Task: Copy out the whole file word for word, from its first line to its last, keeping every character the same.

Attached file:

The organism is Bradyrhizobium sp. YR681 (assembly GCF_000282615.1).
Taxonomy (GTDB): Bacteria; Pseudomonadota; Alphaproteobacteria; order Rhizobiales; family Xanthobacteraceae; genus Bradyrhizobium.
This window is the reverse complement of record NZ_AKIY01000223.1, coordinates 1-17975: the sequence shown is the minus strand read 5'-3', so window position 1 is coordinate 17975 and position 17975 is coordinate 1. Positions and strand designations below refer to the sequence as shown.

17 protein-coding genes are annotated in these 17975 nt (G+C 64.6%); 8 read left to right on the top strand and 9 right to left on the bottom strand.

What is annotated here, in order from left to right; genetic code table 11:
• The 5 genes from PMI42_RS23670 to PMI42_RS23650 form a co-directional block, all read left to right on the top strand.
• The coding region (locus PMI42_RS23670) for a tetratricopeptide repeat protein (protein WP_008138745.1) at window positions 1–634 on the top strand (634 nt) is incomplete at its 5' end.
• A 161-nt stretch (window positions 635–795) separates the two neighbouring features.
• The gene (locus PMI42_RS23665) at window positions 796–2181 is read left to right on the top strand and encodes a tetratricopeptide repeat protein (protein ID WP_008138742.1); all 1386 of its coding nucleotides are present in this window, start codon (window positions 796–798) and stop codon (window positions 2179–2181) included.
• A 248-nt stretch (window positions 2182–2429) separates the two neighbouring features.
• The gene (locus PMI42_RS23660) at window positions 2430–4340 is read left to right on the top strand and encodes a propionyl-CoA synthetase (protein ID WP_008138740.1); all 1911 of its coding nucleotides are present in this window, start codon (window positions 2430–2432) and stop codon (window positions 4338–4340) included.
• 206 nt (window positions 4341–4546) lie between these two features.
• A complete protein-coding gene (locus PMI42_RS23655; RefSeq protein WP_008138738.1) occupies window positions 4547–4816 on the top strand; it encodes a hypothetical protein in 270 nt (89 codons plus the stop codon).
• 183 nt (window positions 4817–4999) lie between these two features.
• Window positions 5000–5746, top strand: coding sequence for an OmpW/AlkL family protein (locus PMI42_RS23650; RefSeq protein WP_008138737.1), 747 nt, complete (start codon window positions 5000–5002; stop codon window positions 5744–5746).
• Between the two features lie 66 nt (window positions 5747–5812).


The organism is Bradyrhizobium sp. YR681 (assembly GCF_000282615.1).
Taxonomy (GTDB): Bacteria; Pseudomonadota; Alphaproteobacteria; order Rhizobiales; family Xanthobacteraceae; genus Bradyrhizobium.
This window is the reverse complement of record NZ_AKIY01000223.1, coordinates 1-17975: the sequence shown is the minus strand read 5'-3', so window position 1 is coordinate 17975 and position 17975 is coordinate 1. Positions and strand designations below refer to the sequence as shown.

17 protein-coding genes are annotated in these 17975 nt (G+C 64.6%); 8 read left to right on the top strand and 9 right to left on the bottom strand.

What is annotated here, in order from left to right; genetic code table 11:
• The 5 genes from PMI42_RS23670 to PMI42_RS23650 form a co-directional block, all read left to right on the top strand.
• The coding region (locus PMI42_RS23670) for a tetratricopeptide repeat protein (protein WP_008138745.1) at window positions 1–634 on the top strand (634 nt) is incomplete at its 5' end.
• A 161-nt stretch (window positions 635–795) separates the two neighbouring features.
• The gene (locus PMI42_RS23665) at window positions 796–2181 is read left to right on the top strand and encodes a tetratricopeptide repeat protein (protein ID WP_008138742.1); all 1386 of its coding nucleotides are present in this window, start codon (window positions 796–798) and stop codon (window positions 2179–2181) included.
• A 248-nt stretch (window positions 2182–2429) separates the two neighbouring features.
• The gene (locus PMI42_RS23660) at window positions 2430–4340 is read left to right on the top strand and encodes a propionyl-CoA synthetase (protein ID WP_008138740.1); all 1911 of its coding nucleotides are present in this window, start codon (window positions 2430–2432) and stop codon (window positions 4338–4340) included.
• 206 nt (window positions 4341–4546) lie between these two features.
• A complete protein-coding gene (locus PMI42_RS23655; RefSeq protein WP_008138738.1) occupies window positions 4547–4816 on the top strand; it encodes a hypothetical protein in 270 nt (89 codons plus the stop codon).
• 183 nt (window positions 4817–4999) lie between these two features.
• Window positions 5000–5746, top strand: coding sequence for an OmpW/AlkL family protein (locus PMI42_RS23650; RefSeq protein WP_008138737.1), 747 nt, complete (start codon window positions 5000–5002; stop codon window positions 5744–5746).
• Between the two features lie 66 nt (window positions 5747–5812).